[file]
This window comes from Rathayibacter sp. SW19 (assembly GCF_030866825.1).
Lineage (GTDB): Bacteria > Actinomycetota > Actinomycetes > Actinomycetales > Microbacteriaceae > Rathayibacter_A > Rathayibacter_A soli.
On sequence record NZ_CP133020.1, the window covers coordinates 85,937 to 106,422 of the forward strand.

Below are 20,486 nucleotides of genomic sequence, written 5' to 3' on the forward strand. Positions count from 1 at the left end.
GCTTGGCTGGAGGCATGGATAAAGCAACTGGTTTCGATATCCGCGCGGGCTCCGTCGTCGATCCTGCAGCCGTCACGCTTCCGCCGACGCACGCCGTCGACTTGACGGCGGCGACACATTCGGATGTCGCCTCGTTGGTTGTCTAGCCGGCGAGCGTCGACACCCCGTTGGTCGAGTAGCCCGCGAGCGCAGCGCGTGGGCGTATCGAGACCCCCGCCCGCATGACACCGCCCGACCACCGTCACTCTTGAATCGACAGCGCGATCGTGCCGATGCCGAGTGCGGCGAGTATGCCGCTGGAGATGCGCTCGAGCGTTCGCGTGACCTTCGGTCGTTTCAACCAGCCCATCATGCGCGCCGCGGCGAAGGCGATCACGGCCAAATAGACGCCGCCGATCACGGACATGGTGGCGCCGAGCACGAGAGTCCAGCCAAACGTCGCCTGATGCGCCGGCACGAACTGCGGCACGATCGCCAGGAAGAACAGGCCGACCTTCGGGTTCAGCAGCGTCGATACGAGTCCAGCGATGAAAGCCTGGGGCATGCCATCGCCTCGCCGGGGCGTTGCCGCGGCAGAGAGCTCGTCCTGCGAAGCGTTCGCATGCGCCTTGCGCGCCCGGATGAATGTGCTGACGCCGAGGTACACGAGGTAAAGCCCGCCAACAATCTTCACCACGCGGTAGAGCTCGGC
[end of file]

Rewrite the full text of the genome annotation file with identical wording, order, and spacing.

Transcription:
This window comes from Rathayibacter sp. SW19 (assembly GCF_030866825.1).
Lineage (GTDB): Bacteria > Actinomycetota > Actinomycetes > Actinomycetales > Microbacteriaceae > Rathayibacter_A > Rathayibacter_A soli.
On sequence record NZ_CP133020.1, the window covers coordinates 85,937 to 106,422 of the forward strand.

Below are 20,486 nucleotides of genomic sequence, written 5' to 3' on the forward strand. Positions count from 1 at the left end.
GCTTGGCTGGAGGCATGGATAAAGCAACTGGTTTCGATATCCGCGCGGGCTCCGTCGTCGATCCTGCAGCCGTCACGCTTCCGCCGACGCACGCCGTCGACTTGACGGCGGCGACACATTCGGATGTCGCCTCGTTGGTTGTCTAGCCGGCGAGCGTCGACACCCCGTTGGTCGAGTAGCCCGCGAGCGCAGCGCGTGGGCGTATCGAGACCCCCGCCCGCATGACACCGCCCGACCACCGTCACTCTTGAATCGACAGCGCGATCGTGCCGATGCCGAGTGCGGCGAGTATGCCGCTGGAGATGCGCTCGAGCGTTCGCGTGACCTTCGGTCGTTTCAACCAGCCCATCATGCGCGCCGCGGCGAAGGCGATCACGGCCAAATAGACGCCGCCGATCACGGACATGGTGGCGCCGAGCACGAGAGTCCAGCCAAACGTCGCCTGATGCGCCGGCACGAACTGCGGCACGATCGCCAGGAAGAACAGGCCGACCTTCGGGTTCAGCAGCGTCGATACGAGTCCAGCGATGAAAGCCTGGGGCATGCCATCGCCTCGCCGGGGCGTTGCCGCGGCAGAGAGCTCGTCCTGCGAAGCGTTCGCATGCGCCTTGCGCGCCCGGATGAATGTGCTGACGCCGAGGTACACGAGGTAAAGCCCGCCAACAATCTTCACCACGCGGTAGAGCTCGGC